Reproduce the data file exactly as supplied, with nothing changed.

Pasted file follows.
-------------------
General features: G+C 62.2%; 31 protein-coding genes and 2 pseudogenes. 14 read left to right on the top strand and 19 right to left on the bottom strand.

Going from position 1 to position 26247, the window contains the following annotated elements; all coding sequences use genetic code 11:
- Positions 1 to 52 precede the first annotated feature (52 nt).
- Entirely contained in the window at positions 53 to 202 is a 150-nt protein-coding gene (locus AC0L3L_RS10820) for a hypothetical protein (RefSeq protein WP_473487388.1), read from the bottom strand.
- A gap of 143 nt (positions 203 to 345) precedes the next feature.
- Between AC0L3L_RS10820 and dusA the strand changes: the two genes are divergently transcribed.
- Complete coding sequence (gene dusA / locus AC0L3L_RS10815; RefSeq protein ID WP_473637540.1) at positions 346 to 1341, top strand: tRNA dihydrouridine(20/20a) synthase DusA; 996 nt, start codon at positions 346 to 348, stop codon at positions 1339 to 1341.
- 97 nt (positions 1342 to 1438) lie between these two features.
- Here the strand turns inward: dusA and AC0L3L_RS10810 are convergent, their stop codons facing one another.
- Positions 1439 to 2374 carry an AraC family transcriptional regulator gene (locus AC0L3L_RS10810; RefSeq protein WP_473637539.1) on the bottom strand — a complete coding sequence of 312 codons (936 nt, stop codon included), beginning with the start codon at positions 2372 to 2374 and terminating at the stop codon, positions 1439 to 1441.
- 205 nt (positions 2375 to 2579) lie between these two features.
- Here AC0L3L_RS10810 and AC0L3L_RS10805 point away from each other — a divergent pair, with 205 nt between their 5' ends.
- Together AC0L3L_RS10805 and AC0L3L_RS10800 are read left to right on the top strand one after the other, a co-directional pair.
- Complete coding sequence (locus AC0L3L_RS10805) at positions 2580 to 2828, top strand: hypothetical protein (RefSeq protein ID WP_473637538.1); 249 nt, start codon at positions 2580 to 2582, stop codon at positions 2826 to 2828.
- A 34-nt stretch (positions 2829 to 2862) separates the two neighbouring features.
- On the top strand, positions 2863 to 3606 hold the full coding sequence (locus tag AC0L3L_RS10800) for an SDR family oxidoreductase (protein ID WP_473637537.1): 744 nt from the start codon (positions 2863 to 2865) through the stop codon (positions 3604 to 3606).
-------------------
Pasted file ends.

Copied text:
General features: G+C 62.2%; 31 protein-coding genes and 2 pseudogenes. 14 read left to right on the top strand and 19 right to left on the bottom strand.

Going from position 1 to position 26247, the window contains the following annotated elements; all coding sequences use genetic code 11:
- Positions 1 to 52 precede the first annotated feature (52 nt).
- Entirely contained in the window at positions 53 to 202 is a 150-nt protein-coding gene (locus AC0L3L_RS10820) for a hypothetical protein (RefSeq protein WP_473487388.1), read from the bottom strand.
- A gap of 143 nt (positions 203 to 345) precedes the next feature.
- Between AC0L3L_RS10820 and dusA the strand changes: the two genes are divergently transcribed.
- Complete coding sequence (gene dusA / locus AC0L3L_RS10815; RefSeq protein ID WP_473637540.1) at positions 346 to 1341, top strand: tRNA dihydrouridine(20/20a) synthase DusA; 996 nt, start codon at positions 346 to 348, stop codon at positions 1339 to 1341.
- 97 nt (positions 1342 to 1438) lie between these two features.
- Here the strand turns inward: dusA and AC0L3L_RS10810 are convergent, their stop codons facing one another.
- Positions 1439 to 2374 carry an AraC family transcriptional regulator gene (locus AC0L3L_RS10810; RefSeq protein WP_473637539.1) on the bottom strand — a complete coding sequence of 312 codons (936 nt, stop codon included), beginning with the start codon at positions 2372 to 2374 and terminating at the stop codon, positions 1439 to 1441.
- 205 nt (positions 2375 to 2579) lie between these two features.
- Here AC0L3L_RS10810 and AC0L3L_RS10805 point away from each other — a divergent pair, with 205 nt between their 5' ends.
- Together AC0L3L_RS10805 and AC0L3L_RS10800 are read left to right on the top strand one after the other, a co-directional pair.
- Complete coding sequence (locus AC0L3L_RS10805) at positions 2580 to 2828, top strand: hypothetical protein (RefSeq protein ID WP_473637538.1); 249 nt, start codon at positions 2580 to 2582, stop codon at positions 2826 to 2828.
- A 34-nt stretch (positions 2829 to 2862) separates the two neighbouring features.
- On the top strand, positions 2863 to 3606 hold the full coding sequence (locus tag AC0L3L_RS10800) for an SDR family oxidoreductase (protein ID WP_473637537.1): 744 nt from the start codon (positions 2863 to 2865) through the stop codon (positions 3604 to 3606).